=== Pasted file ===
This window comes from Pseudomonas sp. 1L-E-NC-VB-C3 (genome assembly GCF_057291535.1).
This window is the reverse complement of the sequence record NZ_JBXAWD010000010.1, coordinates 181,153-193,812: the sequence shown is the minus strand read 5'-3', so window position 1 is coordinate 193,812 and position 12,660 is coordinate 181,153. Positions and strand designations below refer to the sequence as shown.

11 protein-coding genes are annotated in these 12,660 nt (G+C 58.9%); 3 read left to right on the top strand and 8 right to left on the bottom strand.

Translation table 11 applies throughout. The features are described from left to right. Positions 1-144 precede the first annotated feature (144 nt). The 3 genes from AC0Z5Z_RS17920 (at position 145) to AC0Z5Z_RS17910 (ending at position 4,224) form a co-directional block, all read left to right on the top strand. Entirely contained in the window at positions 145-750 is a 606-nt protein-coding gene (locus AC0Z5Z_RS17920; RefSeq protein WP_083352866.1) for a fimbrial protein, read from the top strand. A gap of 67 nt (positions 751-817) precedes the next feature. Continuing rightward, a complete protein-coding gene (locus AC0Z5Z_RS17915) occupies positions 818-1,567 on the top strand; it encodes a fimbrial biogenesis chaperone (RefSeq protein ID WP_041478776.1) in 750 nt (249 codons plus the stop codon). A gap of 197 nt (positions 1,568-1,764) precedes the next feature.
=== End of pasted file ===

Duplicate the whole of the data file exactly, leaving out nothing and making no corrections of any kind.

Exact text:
This window comes from Pseudomonas sp. 1L-E-NC-VB-C3 (genome assembly GCF_057291535.1).
This window is the reverse complement of the sequence record NZ_JBXAWD010000010.1, coordinates 181,153-193,812: the sequence shown is the minus strand read 5'-3', so window position 1 is coordinate 193,812 and position 12,660 is coordinate 181,153. Positions and strand designations below refer to the sequence as shown.

11 protein-coding genes are annotated in these 12,660 nt (G+C 58.9%); 3 read left to right on the top strand and 8 right to left on the bottom strand.

Translation table 11 applies throughout. The features are described from left to right. Positions 1-144 precede the first annotated feature (144 nt). The 3 genes from AC0Z5Z_RS17920 (at position 145) to AC0Z5Z_RS17910 (ending at position 4,224) form a co-directional block, all read left to right on the top strand. Entirely contained in the window at positions 145-750 is a 606-nt protein-coding gene (locus AC0Z5Z_RS17920; RefSeq protein WP_083352866.1) for a fimbrial protein, read from the top strand. A gap of 67 nt (positions 751-817) precedes the next feature. Continuing rightward, a complete protein-coding gene (locus AC0Z5Z_RS17915) occupies positions 818-1,567 on the top strand; it encodes a fimbrial biogenesis chaperone (RefSeq protein ID WP_041478776.1) in 750 nt (249 codons plus the stop codon). A gap of 197 nt (positions 1,568-1,764) precedes the next feature.